Definition from Wiktionary, the free dictionary
See also: aërian
- (Received Pronunciation) enPR: āîʹrĭən, âʹrĭən, IPA(key): /eɪˈɪəɹɪən/, /ˈɛːɹɪən/
- (US) enPR: ā'îʹrēən, âʹrēən, IPA(key): /ˌeɪˈɪɹiən/, /ˈɛɹiən/
aerian (not comparable)
- (rare) Of or belonging to the atmosphere or to the air; aerial.
1776, Lady Anna Riggs Miller, Letters from Italy:
- Figure to yourself an extensive suite of rooms, long galleries and passages, the ceilings, or rather the beams, in such aërian perspective, as nearly to evade the sight; the walls literally bare and green, from damp; the pavement more rugged than Berkeley-Square, and I believe has not been cleaned for many years.
1842, Jonathan Pereira, The Elements of Materia Medica and Therapeutics:
- "We provoke cough," says Schwilgué, "to favour the expulsion of foreign bodies introduced from without into the aërian tube, and especially of liquids; we have recourse to it to favour the expectoration of mucus, of membraniform concretions, and of pus, which have accumulated in the aërian passages, whenever the local irritation is sufficiently great."
1890, American Dermatological Association, Journal of cutaneous and genito-urinary diseases, volume 8, page 284:
- Wounds which, whatever their seat, are complicated with aerian or bacterial emphysema, and the gases from which are infiltrated to the scrotum.
- 2001, Allen S. Weiss, translating an extract from page 113 of the 1979 Union Générale d’Éditions republication of Marcel Schwob’s “La Machine à Parler” (a short story which first appeared in his 1892 collection Le Roi au Masque d’Or), for “Narcissistic Machines and Erotic Prostheses”, essay 2 (occupying pages 51–74) of Camera Obscura, Camera Lucida: Essays in Honor of Annette Michelson (2003, Amsterdam University Press, ISBN 9789053564943), edited by Richard Allen and Malcolm Turvey; the quotation is from page 68 of Camera Obscura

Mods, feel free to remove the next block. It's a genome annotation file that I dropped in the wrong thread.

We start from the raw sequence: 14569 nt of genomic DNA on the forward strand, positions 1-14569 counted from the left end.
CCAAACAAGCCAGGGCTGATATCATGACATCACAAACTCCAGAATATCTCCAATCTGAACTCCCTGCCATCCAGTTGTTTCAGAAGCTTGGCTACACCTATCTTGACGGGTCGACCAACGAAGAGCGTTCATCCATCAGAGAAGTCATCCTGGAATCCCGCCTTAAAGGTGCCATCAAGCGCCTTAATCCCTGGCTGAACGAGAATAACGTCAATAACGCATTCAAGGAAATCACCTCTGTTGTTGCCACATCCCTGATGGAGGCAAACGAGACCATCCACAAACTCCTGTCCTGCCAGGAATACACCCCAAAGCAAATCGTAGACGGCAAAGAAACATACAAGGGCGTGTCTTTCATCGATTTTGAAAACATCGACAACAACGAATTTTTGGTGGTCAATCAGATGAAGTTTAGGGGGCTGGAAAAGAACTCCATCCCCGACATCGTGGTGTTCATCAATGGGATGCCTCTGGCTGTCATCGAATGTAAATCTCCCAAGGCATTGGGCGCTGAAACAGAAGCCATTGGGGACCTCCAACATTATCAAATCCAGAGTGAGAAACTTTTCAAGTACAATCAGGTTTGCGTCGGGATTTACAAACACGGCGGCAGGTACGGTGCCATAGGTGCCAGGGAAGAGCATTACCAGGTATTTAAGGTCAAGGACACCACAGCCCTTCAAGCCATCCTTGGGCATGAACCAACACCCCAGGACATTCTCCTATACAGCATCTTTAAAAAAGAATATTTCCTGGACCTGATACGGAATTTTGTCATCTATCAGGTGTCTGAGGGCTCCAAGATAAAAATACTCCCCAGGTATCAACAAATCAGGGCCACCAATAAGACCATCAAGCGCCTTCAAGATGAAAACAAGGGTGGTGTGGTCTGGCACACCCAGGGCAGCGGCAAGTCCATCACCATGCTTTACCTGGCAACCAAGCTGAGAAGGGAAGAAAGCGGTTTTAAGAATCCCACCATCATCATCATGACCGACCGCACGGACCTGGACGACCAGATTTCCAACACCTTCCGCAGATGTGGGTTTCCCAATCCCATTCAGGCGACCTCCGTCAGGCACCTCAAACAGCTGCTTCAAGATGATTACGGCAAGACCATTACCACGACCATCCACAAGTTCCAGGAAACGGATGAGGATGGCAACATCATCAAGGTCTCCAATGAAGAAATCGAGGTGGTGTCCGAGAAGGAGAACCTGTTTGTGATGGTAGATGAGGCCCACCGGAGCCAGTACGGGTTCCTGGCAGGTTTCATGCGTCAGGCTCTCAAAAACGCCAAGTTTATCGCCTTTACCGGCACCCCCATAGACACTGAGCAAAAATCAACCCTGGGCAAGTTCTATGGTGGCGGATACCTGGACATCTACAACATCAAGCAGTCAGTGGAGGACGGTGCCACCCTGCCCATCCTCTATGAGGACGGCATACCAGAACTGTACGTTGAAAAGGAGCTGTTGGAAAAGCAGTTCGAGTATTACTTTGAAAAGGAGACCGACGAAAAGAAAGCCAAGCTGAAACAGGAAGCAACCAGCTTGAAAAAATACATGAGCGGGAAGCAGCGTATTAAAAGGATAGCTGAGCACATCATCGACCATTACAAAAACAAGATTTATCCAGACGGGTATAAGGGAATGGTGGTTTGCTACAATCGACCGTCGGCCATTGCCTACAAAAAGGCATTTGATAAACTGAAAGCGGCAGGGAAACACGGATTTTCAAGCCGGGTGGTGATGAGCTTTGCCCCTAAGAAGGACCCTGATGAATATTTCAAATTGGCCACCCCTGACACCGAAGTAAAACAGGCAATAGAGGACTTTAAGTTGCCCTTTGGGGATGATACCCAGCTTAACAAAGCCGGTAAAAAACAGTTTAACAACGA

- The voice, which is the aerian sign of thought, whence of the soul, which instructs, preaches, exhorts, prays, praises, loves, through which the entire being is manifested in life, nearly palpable by the blind, impossible to describe because it is too undulating and diverse, in fact too alive and incarnate in too many sonorous forms, the voice that Théophile Gautier gave up trying to put into words because it is neither soft, nor dry, nor hot, nor cold, nor colorless, nor colorful, but has something of all that in another domain, that voice that one cannot touch, that one cannot see, that most immaterial of terrestrial things, that which most resembles a spirit, is stolen on the fly by science with a stylet and buried in small holes on a turning cylinder.